Fourteen years after the body of wife Anju was found in the couple’s East Delhi home, former TV producer Suhaib Ilyasi will have to face trial for murder, the High Court held on Tuesday.
The bench of Justice Indermeet Kaur said, “Prima facie material collected by prosecution justifies the framing of additional charge under Section 302 of the IPC.”
Ilyasi was arrested on March 28, 2000, and charges were framed against him under Sections 498A (cruelty to a woman) and 304B (dowry death) after his sisters-in-law and mother-in-law alleged that he used to “torture” Anju for dowry.
The High Court has now directed the trial court to add the charge of murder against Ilyasi, who shot to fame as anchor of the popular crime show ‘India’s Most Wanted’.
The orders were issued on a plea filed in 2011 by Anju’s mother Rukma Singh, who had argued that circumstantial evidence pointed to Ilyasi. She had claimed that even though Anju’s body had multiple stab wounds, there were no cuts on her clothing. Further, Singh had argued that no charges of abetment to suicide or murder had been framed by the trial court despite the evidence.
- Home Minister Rajnath Singh Assures Safety Of All Tourists Stranded On Havelock Island
- Government To Waive Service Tax On Debit, Credit Card Transactions Of Up To Rs 2,000
- President Pranab Mukherjee Criticises Parliament Disruptions Over Demonetisation
- Pakistan International Airlines Flight Carrying Over 40 Passenger On Board Crashes
- Shah Rukh Khan On Raees Clash With Kaabil: It’s Impossible To Have A Solo Release In India
- US-President Elect Donald Trump Named TIME’s Person Of The Year 2016
- O. Panneerselvam: 10 Things You Need To Know
- PM Narendra Modi Slams Opposition For Not Letting Parliament Function
- Nawazuddin Siddiqui On Working In Raees: Was Nervous To Shoot With Shah Rukh Khan
- Bathinda Dancer Murder: Video Showing Accused Opening Fire At Marriage
- 5 Lesser Known Facts About Sasikala Natarajan
- Congress Leader Shashi Tharoor’s Delhi Home Burgled: Here’s What Happened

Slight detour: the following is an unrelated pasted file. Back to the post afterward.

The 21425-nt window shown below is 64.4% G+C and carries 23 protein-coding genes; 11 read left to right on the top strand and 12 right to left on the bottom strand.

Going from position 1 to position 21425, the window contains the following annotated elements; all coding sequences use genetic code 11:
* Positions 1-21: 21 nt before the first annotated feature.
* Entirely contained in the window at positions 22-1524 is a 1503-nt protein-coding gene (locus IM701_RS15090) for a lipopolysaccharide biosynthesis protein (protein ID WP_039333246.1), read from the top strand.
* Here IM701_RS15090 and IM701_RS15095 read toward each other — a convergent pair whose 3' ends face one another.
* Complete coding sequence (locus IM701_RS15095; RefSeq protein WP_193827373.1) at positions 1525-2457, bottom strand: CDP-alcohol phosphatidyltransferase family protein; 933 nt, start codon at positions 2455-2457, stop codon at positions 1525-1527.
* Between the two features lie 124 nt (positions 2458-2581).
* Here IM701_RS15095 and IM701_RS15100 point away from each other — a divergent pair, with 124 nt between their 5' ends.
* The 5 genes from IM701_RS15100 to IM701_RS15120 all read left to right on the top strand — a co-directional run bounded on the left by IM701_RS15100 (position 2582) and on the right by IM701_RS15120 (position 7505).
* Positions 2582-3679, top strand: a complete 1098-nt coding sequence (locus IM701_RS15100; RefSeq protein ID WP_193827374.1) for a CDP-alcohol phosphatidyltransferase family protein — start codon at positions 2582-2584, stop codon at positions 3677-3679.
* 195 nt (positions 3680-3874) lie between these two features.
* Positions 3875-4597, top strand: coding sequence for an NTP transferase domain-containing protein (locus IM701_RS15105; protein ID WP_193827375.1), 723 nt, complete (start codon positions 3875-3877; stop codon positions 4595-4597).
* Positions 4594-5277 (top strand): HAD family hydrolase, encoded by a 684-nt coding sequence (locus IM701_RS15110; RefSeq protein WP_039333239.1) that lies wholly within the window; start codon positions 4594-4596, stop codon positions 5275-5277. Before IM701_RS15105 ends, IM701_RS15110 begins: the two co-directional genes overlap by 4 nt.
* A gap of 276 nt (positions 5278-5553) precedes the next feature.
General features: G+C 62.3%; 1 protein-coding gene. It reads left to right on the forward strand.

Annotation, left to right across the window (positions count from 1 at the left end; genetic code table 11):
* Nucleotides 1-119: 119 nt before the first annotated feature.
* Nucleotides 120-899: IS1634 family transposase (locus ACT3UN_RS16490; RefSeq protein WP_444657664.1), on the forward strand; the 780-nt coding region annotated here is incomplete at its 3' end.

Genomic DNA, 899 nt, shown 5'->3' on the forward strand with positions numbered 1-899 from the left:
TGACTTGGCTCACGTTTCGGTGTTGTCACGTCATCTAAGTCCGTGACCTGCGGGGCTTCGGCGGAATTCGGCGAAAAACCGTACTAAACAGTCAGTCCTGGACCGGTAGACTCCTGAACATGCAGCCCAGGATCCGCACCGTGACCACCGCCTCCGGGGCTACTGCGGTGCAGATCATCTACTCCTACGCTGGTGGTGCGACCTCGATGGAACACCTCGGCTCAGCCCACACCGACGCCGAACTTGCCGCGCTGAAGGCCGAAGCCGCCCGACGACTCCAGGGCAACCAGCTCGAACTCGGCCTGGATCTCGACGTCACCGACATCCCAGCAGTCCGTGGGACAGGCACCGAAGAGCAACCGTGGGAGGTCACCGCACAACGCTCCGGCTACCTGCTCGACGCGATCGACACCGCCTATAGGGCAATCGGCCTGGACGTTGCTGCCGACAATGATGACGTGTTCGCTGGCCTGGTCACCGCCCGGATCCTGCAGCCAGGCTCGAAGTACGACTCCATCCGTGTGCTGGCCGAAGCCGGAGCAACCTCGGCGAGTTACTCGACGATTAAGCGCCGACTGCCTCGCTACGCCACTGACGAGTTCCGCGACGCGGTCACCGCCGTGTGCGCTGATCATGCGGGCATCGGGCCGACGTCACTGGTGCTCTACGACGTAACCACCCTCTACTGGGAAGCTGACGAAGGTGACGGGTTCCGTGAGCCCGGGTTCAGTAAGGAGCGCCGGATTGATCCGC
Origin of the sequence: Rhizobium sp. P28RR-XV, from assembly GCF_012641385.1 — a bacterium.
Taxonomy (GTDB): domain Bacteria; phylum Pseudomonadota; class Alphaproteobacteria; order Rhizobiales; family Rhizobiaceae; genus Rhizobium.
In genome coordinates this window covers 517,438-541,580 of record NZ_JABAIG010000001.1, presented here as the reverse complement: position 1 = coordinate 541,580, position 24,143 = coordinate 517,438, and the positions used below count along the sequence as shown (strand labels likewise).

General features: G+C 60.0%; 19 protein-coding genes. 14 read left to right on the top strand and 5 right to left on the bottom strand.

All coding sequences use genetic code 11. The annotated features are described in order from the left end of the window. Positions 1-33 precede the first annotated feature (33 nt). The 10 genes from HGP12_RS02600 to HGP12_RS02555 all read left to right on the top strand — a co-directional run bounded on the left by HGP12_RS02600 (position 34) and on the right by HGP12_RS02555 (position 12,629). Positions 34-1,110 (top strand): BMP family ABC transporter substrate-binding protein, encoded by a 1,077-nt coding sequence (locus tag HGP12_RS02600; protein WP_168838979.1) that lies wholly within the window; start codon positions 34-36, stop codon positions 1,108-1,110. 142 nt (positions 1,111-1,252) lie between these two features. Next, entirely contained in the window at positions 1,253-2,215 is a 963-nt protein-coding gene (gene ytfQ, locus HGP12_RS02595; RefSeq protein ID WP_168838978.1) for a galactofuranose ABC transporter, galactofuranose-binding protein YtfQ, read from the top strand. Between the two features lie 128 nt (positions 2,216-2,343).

- Reserve Bank Of India Keeps Repo Rate Unchanged Post Demonetisation
- Bigg Boss 10 Dec 06 Review: Swami Om Pees In Kitchen
- Lenovo k6 Power Video Review
The court relied on the statements made by Anju’s sisters regarding the couple’s marriage.
“In the view of this court, testimonies of prosecution witness 18 and 20 (sisters of the victim) recorded on oath are relevant facts which are, prima facie, sufficient to constitute the framing of additional charge under Section 302 of IPC,” the court said.
The court also dismissed a plea filed by Ilyasi against a decision to form a fresh medical board to take a fresh look at the medical reports. Ilyasi had raised objections claiming that the trial court had not given sanction to create such a board, and the decision had been taken after framing of charges in the case.
The bench said, “The opinion of the newly constituted medical board would in fact assist the court in coming to a conclusion as to whether the death of the victim was suicidal or homicidal.”
One of the three doctors who conducted the autopsy, Dr L C Gupta, had stated that homicide could not be ruled out in the case. Singh had relied on Gupta’s opinion in her applications filed to add murder charges. Ilyasi’s lawyers had argued that the introduction of new evidence at this late stage could not be allowed. Additional Public Prosecutor Fizani Hussain said setting up a medical board was police’s prerogative under the CrPC to carry out investigation even after filing chargesheet in a case.
“There is no doubt that the dissenting opinion of Dr L C Gupta… that homicide cannot be ruled out was available even prior to filing of the chargesheet and this was material available with the Sessions court at the time of framing of the first charge…,” the court noted.
“Keeping in view the fact that the case is based on circumstantial evidence, at the time of framing of charge, only a prima facie view of the matter has to be taken into account,” the bench said.